Cash is key. Within any business or marketplace, to run a successful business, there has to be a healthy level of cash flowing throughout the business. It doesn’t matter if you rule the market, you’re a big hitter or you’re a brand-new start-up, if cash flow is negative the business will be in trouble. Even if profits are strong and sales are through the roof, there could be one bad debt which sees the business slip into negative cash flow and a spiral towards closure.
Businesses are often underprepared to manage their cash flow and a common problem businesses face is simply not planning efficiently. So, what are the best ways of preparing a business to effectively handle cash flow?
Common causes of cash flow troubles
Creating and updating a cash flow forecast is a massively important part of preparing and planning a business model. Too often cash flow forecasts aren’t properly planned, leading to problems further down the line. A forecast has to include all financial aspects of the business, with all of the incomings and outgoings of the business well established. A cash flow forecast needs to include potential long-term effects of paying loans, quarterly or yearly tax bills, considering how long it could take to pay these back. Any business which relies on seasonal variations must also consider what the business needs to survive during the quieter months.
One of the common issues which massively effects cash flow within a business is late paying clients. If invoices are paid in late, it slows down the whole process of how a business operates. Even with lots of sales, if the value of the invoices aren’t being paid quickly and efficiently it can potentially stop a business paying its own bills.
I’m already in trouble – What can I do?
Invoice finance can be an excellent method of steadying the ship, but it is only available for B2B businesses. If it’s late paying clients causing the problems, invoice finance effectively allows a business to obtain an advance which is based upon the value of those invoices. A factoring company will normally lend you up to around 90% of the invoices value, after first assessing the quality of the invoices and the potential risks involved. If everything is ok, the factoring company will forward you the cash, before collecting it from the client, taking the money that they are owed along with their fees and then returning the change. The cost of factoring is similar to the kind of interest you would pay on a bank loan, but invoice finance is much easier to secure for struggling businesses.
Be effective with your incomings and outgoings
A cash flow forecast needs to be constantly evolving and changing to the circumstances of the business and the marketplace. There are some efficient ways of maximising the money which comes in and out of your business, which can just ease cash flow slightly. Staying on top of your finances is an easy prospect, however, in reality it can be much harder, unless dealt with professionally.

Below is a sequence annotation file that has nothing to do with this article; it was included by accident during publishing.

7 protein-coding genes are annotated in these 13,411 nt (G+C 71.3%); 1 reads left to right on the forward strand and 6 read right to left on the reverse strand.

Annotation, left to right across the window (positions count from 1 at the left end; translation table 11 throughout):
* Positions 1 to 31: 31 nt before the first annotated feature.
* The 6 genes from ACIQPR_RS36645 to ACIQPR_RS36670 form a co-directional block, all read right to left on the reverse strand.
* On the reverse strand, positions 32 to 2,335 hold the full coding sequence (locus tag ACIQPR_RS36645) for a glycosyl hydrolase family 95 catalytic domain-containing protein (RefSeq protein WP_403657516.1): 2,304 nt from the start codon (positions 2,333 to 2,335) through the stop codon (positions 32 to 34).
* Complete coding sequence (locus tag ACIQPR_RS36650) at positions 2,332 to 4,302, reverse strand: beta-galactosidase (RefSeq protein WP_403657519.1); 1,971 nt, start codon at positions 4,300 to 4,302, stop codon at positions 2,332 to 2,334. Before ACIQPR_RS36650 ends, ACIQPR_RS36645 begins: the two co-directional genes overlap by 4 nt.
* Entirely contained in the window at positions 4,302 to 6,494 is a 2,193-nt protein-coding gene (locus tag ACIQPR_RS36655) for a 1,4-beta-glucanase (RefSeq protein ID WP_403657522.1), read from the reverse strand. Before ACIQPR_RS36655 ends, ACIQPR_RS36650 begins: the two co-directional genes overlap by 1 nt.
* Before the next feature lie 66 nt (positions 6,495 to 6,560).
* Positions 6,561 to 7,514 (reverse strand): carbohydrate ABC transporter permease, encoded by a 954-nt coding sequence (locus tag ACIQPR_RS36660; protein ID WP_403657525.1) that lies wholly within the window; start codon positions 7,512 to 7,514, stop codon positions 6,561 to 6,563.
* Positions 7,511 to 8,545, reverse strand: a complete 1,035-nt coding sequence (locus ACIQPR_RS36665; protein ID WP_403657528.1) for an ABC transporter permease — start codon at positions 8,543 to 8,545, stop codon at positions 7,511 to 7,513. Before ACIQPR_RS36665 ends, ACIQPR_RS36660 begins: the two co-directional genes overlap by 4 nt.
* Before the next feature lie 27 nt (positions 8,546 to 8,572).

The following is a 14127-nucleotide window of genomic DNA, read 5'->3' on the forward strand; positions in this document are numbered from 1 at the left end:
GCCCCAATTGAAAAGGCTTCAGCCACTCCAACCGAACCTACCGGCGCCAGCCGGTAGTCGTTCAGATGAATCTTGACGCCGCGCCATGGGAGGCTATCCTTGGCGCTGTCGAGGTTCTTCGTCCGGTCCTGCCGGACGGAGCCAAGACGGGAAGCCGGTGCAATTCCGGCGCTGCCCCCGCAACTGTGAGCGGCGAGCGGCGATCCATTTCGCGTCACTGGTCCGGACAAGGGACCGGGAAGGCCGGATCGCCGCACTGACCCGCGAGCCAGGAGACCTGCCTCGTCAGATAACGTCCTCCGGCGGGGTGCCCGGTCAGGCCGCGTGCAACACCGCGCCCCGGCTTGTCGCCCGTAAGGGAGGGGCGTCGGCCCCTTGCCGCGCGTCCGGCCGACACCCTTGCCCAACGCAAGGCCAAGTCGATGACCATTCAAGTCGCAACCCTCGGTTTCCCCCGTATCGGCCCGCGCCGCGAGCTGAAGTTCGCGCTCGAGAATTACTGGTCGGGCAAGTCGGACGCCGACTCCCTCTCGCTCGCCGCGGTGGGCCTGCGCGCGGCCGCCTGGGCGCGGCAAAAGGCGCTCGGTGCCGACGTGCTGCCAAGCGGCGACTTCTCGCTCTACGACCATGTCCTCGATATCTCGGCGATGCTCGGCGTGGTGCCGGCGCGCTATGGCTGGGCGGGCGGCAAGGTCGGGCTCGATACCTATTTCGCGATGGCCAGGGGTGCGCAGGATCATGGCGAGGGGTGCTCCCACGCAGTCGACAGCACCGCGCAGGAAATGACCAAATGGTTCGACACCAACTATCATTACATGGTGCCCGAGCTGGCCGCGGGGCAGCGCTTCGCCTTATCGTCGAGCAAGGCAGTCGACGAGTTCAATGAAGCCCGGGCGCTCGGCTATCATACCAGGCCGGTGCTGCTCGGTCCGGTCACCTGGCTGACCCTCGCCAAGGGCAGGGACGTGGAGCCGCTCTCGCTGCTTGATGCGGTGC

How can you be more efficient with incomings and outgoings?
- Follow up on late paying clients be assertive if they haven’t paid up
- Do credit checks on clients, assess their credit history and how good they are at paying
- Make it the business norm to collect upfront deposits from clients
- Make full use of outgoing repayment terms. If it’s better for cash flow to settle on the last day of a 30-day contract, do it
- If the business is struggling with cash flow and has regular suppliers, communicate with them and try to organise later payment dates
Credit checks on customers are massively important as it gives you the best possible indication as to how likely a new client is to pay their invoices on time. Looking into a client’s credit history is straightforward and easy to do, however, a good credit rating doesn’t always guarantee success. When a client doesn’t pay on time, there is nothing wrong with giving them a gentle nudge and asking for what you’re owed for. It doesn’t mean you have to be overly aggressive, but an email or a phone call is better than nothing.
Deposits can be a huge boost for a business, as it allows money to get into the business quicker, making it that bit easier to maintain a healthy level of cash. Although clients may initially be hesitant, it should be easier for them to pay over a set period of time rather than a lump sum.
In terms of your own outgoing payments, if you need too, then be smart with that money and take full advantage of your own repayment terms. If it would be useful for your business to pay at the end of the month, then make use of that option.
If cash flow is the major issue and the business is struggling, it might seem like a spiral of desperation you simply can’t get out of. Thankfully there are ways of restoring cash flow to a positive level and getting things back on track. However, it all depends on the circumstances surrounding your business and why it’s struggling in the first place. Sometimes closing your limited company can leave you in a better position for the future.
If it’s creditors getting on your back, a last rest option for getting things back on track is a phoenix company. Although a phoenix company is technically a type of liquidation, a phoenix company is perfectly legal and part of a pre-pack liquidation which allows directors to pick up the pieces from their formerly liquidated company and carry on under a new trading name.
Almost all businesses will undoubtedly struggle at some point. Even if you go through a rigorous planning procedure, problems will occur. The sooner a business can see them coming the better, however, if an owner finds themselves in a sticky situation, there are financial solutions to be found which can help get businesses out of trouble.